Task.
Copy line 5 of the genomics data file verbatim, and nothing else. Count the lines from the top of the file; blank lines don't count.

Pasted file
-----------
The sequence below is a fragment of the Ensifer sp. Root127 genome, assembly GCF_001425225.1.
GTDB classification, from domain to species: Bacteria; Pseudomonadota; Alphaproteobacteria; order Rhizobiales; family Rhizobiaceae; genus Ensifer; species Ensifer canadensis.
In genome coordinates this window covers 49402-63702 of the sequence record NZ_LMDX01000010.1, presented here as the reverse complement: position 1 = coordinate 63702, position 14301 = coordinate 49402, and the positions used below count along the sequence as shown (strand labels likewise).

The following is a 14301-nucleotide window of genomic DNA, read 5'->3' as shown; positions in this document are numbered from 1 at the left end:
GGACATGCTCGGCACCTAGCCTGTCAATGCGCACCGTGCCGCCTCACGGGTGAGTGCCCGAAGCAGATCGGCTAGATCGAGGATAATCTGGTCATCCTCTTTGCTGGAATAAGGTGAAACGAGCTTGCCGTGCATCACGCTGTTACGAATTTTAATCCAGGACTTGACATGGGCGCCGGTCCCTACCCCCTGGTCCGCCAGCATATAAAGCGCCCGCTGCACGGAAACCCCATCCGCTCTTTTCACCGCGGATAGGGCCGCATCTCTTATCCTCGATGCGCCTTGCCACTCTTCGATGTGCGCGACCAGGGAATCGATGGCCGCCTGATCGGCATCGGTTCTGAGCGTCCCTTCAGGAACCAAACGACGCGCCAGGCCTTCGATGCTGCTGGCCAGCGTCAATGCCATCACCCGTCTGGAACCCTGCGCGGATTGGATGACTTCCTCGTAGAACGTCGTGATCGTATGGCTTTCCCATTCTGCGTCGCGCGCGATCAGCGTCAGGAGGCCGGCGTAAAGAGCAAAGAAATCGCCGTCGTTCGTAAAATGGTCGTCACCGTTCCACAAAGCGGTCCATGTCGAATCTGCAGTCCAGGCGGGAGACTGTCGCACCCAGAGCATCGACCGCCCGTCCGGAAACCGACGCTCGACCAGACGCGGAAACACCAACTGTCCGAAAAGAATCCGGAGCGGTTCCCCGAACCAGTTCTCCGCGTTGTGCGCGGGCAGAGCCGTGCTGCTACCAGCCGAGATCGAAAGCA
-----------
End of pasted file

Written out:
GGACATGCTCGGCACCTAGCCTGTCAATGCGCACCGTGCCGCCTCACGGGTGAGTGCCCGAAGCAGATCGGCTAGATCGAGGATAATCTGGTCATCCTCTTTGCTGGAATAAGGTGAAACGAGCTTGCCGTGCATCACGCTGTTACGAATTTTAATCCAGGACTTGACATGGGCGCCGGTCCCTACCCCCTGGTCCGCCAGCATATAAAGCGCCCGCTGCACGGAAACCCCATCCGCTCTTTTCACCGCGGATAGGGCCGCATCTCTTATCCTCGATGCGCCTTGCCACTCTTCGATGTGCGCGACCAGGGAATCGATGGCCGCCTGATCGGCATCGGTTCTGAGCGTCCCTTCAGGAACCAAACGACGCGCCAGGCCTTCGATGCTGCTGGCCAGCGTCAATGCCATCACCCGTCTGGAACCCTGCGCGGATTGGATGACTTCCTCGTAGAACGTCGTGATCGTATGGCTTTCCCATTCTGCGTCGCGCGCGATCAGCGTCAGGAGGCCGGCGTAAAGAGCAAAGAAATCGCCGTCGTTCGTAAAATGGTCGTCACCGTTCCACAAAGCGGTCCATGTCGAATCTGCAGTCCAGGCGGGAGACTGTCGCACCCAGAGCATCGACCGCCCGTCCGGAAACCGACGCTCGACCAGACGCGGAAACACCAACTGTCCGAAAAGAATCCGGAGCGGTTCCCCGAACCAGTTCTCCGCGTTGTGCGCGGGCAGAGCCGTGCTGCTACCAGCCGAGATCGAAAGCA